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Brother to Brother: A Rereading of Black Masculinities in Embodied Performance

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Part of the Palgrave Studies in (Re)Presenting Gender book series (PSRG)

Abstract

Michael McMillan’s critical intervention explores the formation of diasporic Black masculinities which has—from the cradle to the grave—been subject to colonial fantasies of fear and desire and draws attention to the historical continuities in racial physical and symbolic violence. From an autoethnographic and self-reflexive perspective, his article applies Stuart Hall’s ‘reconstruction work’ and Christina Sharpe’s ‘wake work’ to present a rereading of his own 1996 performance piece Brother to Brother. In his astute analysis, which traces the consequences of colonial history as well as diasporic experience, McMillan shows how performance constitutes both what the late bell hooks called ‘a site of opposition’ and what he terms a ‘safe space’ that empowers Black men to fashion their identities as ‘in becoming’ and become agents in the construction of Black masculinity and corporeality.

Keywords

  • Wake work
  • Reconstruction work
  • Safe space
  • Double consciousness
  • Rememory
  • Architexture

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Notes

  1. 1.

    Based on the African belief that the spirits of the dead live on and following a Caribbean cultural practice after the death of a loved one, African-Caribbean families in the UK will for nine nights create a space for mourners to come and celebrate the deceased in the family home. On the final night of the funeral, a wake is held, which includes food, drinks, music, and even dancing to give the deceased spirit ‘a good send-off’ into the next world.

  2. 2.

    Some notable Black female representatives here include activists Angela Davis, Olive Morris, Kimberlé Williams Crenshaw; novelists Toni Morrison, Alice Walker, Octavia E. Butler; poets Audre Lorde, Maya Angelou, Sonia Sanchez; visual artists Sonia Boyce, Faith Ringgold, Lorna Simpson; and film makers Julie Dash, Euzhan Palcy, or Martina Attille. Films like Isaac Julien’s Looking for Langston (1989), Marlon Riggs’s Tongues Untied (1989), and Jennie Livingston’s Paris is Burning (1990) also valorized Black queer identities in the era of HIV/AIDS and created a space to rethink other forms of masculinities coming into being.

  3. 3.

    George C. Wolfe’s award-winning work as a playwright includes The Colored Museum (1986), Spunk (1990), Jelly’s Last Jam (1991), and, as a director, Tony Kushner’s Angels in America: Millennium Approaches (1993). From 1993 to 2004, he was artistic director and producer of the New York Shakespeare Festival/Public Theatre.

  4. 4.

    Pomo Afro Homos was founded in San Francisco by choreographer-dancer Djola Bernard Branner, actor Brian Freeman, and singer, dancer, and actor Eric Gupton. Later, Marvin K. White joined the group.

  5. 5.

    This statement stems from an interview with Brian Freeman, conducted by Michael McMillan at Drill Hall Arts Centre, London, 1993.

  6. 6.

    Black-men-only workshop. London: Double Edge Theatre, summer 1994.

  7. 7.

    This statement stems from an interview with Douglas Russell, conducted by Michael McMillan, London, 2021.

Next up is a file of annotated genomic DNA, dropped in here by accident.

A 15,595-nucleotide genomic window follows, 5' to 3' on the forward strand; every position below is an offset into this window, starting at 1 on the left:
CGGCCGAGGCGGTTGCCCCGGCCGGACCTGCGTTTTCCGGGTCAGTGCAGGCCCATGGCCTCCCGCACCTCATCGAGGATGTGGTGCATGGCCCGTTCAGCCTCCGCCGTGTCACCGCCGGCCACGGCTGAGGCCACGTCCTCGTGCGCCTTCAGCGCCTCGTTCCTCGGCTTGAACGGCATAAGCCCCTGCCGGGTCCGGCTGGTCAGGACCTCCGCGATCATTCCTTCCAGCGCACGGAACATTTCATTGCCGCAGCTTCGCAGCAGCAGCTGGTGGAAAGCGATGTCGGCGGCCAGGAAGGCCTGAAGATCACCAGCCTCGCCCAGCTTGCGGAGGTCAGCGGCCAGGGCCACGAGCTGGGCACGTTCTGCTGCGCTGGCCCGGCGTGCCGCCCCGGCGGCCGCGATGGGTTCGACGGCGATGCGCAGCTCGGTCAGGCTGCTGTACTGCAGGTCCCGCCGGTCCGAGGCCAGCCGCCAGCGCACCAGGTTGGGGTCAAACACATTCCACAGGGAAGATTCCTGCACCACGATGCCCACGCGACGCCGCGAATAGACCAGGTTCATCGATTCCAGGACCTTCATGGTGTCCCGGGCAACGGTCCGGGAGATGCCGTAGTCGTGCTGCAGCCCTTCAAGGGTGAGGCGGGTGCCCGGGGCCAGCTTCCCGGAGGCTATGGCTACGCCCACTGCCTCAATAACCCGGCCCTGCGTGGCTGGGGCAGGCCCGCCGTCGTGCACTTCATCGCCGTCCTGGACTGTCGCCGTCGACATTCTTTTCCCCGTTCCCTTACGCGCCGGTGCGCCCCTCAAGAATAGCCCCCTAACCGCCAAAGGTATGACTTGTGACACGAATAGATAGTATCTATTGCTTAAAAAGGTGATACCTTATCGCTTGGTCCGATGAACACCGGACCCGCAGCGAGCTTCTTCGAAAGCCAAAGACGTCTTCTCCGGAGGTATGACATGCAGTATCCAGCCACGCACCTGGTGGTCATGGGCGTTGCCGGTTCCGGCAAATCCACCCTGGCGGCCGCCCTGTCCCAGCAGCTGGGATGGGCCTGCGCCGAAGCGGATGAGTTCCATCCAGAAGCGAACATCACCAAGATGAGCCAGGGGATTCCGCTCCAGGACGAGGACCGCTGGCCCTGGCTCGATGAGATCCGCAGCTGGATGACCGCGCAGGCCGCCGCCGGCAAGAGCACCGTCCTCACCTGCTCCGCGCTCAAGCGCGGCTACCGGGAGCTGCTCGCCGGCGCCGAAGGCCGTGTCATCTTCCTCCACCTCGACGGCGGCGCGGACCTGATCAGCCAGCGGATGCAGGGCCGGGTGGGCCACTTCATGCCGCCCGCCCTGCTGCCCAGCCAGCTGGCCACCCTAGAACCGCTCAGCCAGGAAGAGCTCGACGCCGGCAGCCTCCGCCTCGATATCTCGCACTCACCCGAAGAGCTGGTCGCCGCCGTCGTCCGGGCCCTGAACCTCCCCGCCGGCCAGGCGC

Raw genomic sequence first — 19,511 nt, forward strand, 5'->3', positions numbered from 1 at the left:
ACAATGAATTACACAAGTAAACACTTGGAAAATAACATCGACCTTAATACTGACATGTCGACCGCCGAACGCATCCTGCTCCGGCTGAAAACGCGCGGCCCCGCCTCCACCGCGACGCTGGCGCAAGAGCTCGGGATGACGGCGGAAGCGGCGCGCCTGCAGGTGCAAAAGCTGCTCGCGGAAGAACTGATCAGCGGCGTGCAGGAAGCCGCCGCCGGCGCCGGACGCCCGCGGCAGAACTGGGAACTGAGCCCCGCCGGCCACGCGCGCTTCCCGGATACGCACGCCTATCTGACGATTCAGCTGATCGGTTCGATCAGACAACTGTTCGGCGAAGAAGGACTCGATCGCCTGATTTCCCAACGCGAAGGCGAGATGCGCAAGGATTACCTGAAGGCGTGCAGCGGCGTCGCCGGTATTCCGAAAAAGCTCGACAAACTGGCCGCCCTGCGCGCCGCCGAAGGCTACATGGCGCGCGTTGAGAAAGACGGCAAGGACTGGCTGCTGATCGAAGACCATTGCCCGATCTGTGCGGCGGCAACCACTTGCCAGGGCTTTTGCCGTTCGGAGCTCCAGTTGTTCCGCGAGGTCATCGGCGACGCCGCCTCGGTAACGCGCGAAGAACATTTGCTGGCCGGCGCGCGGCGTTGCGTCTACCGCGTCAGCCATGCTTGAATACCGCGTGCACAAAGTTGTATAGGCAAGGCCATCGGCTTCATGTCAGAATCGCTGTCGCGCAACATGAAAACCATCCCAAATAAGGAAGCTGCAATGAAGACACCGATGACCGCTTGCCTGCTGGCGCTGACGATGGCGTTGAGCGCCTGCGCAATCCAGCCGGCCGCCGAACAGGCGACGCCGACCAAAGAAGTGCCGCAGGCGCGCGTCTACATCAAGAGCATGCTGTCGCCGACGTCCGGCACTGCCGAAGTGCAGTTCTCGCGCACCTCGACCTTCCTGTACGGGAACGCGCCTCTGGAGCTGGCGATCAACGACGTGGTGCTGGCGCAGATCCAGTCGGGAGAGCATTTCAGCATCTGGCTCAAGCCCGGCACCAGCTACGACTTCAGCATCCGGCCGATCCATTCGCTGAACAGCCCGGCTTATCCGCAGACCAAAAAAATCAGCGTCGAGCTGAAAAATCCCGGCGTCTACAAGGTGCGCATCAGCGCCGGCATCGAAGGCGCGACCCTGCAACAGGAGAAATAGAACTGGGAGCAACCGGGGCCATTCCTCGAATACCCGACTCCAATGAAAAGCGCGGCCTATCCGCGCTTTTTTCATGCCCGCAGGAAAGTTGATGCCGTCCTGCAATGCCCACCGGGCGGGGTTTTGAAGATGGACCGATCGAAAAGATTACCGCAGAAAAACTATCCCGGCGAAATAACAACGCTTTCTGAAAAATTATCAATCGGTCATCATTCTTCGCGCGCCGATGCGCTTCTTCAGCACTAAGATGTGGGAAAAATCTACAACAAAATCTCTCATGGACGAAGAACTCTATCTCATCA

8. 8.

    Tour venues included: The Green Room, Manchester; Afro-Caribbean Family and Friends (ACFF), Nottingham; Kuumba Arts Centre, Bristol; West Yorkshire Playhouse, Leeds; Spring Gardens Arts Centre, High Wycombe; and Yaa Asanatewa Arts Centre, London (October 1996). The workshop performance practice that was developed in Brother to Brother also informed a series of workshops I led with Black prisoners in HM Prison The Mount and co-led workshops with young Black boys at Crofton Secondary School. It further formed the basis of the Brother 2 Brother workshop project (McMillan 20012002) that was developed in collaboration with the NHS based community development organization Young People’s Sexual Health Project. Over a year, we explored relationships between older and younger Black men through a program of intensive workshops that culminated in an ensemble presentation with workshop participants at The Albany Empire, Deptford, in 2003.

  9. 9.

    Another piece which negotiates the racialization of the Black male body is Master Juba (McMillan 2006), which is based on the nineteenth-century young Black male dancer, William Henry Lane aka Master Juba from New York, who was famous for fusing African dance styles with the Irish jig as a basis for tap dance. This was also the era of blackface minstrelsy where white performers began blackening up and grotesquely caricaturing Black vernacular culture, especially in terms of orality, music, and dance, which later fostered the rise of Vaudeville on both sides of the Atlantic, and the appropriation and commodification of Black performance. In competing for work, many Black performers wore blackface minstrelsy as well, bizarrely imitating—and in some cases parodying, such as Bert Williams later—a white man imitating a Black man.

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McMillan, M. (2022). Brother to Brother: A Rereading of Black Masculinities in Embodied Performance. In: Dexl, C., Gerlsbeck, S. (eds) The Male Body in Representation. Palgrave Studies in (Re)Presenting Gender. Palgrave Macmillan, Cham. https://doi.org/10.1007/978-3-030-88604-2_2

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